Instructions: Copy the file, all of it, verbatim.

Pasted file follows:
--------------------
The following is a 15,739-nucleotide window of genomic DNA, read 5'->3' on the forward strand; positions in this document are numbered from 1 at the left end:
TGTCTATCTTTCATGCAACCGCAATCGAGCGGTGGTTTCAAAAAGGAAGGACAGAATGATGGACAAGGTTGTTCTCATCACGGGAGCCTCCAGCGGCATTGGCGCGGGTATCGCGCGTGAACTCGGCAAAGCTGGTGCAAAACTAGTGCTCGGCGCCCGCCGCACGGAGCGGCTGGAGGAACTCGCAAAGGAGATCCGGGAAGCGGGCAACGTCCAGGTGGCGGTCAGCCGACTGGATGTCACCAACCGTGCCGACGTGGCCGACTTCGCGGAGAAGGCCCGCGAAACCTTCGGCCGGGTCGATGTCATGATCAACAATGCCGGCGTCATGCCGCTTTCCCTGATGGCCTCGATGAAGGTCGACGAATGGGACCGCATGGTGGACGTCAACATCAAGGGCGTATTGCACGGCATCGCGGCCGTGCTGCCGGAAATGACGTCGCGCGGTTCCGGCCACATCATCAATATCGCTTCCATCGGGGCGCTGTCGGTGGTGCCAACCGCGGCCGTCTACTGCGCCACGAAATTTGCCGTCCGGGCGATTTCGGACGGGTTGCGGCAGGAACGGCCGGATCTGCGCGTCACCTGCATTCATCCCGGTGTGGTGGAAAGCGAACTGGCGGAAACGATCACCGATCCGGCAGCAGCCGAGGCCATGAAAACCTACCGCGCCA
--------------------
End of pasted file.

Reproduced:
The following is a 15,739-nucleotide window of genomic DNA, read 5'->3' on the forward strand; positions in this document are numbered from 1 at the left end:
TGTCTATCTTTCATGCAACCGCAATCGAGCGGTGGTTTCAAAAAGGAAGGACAGAATGATGGACAAGGTTGTTCTCATCACGGGAGCCTCCAGCGGCATTGGCGCGGGTATCGCGCGTGAACTCGGCAAAGCTGGTGCAAAACTAGTGCTCGGCGCCCGCCGCACGGAGCGGCTGGAGGAACTCGCAAAGGAGATCCGGGAAGCGGGCAACGTCCAGGTGGCGGTCAGCCGACTGGATGTCACCAACCGTGCCGACGTGGCCGACTTCGCGGAGAAGGCCCGCGAAACCTTCGGCCGGGTCGATGTCATGATCAACAATGCCGGCGTCATGCCGCTTTCCCTGATGGCCTCGATGAAGGTCGACGAATGGGACCGCATGGTGGACGTCAACATCAAGGGCGTATTGCACGGCATCGCGGCCGTGCTGCCGGAAATGACGTCGCGCGGTTCCGGCCACATCATCAATATCGCTTCCATCGGGGCGCTGTCGGTGGTGCCAACCGCGGCCGTCTACTGCGCCACGAAATTTGCCGTCCGGGCGATTTCGGACGGGTTGCGGCAGGAACGGCCGGATCTGCGCGTCACCTGCATTCATCCCGGTGTGGTGGAAAGCGAACTGGCGGAAACGATCACCGATCCGGCAGCAGCCGAGGCCATGAAAACCTACCGCGCCA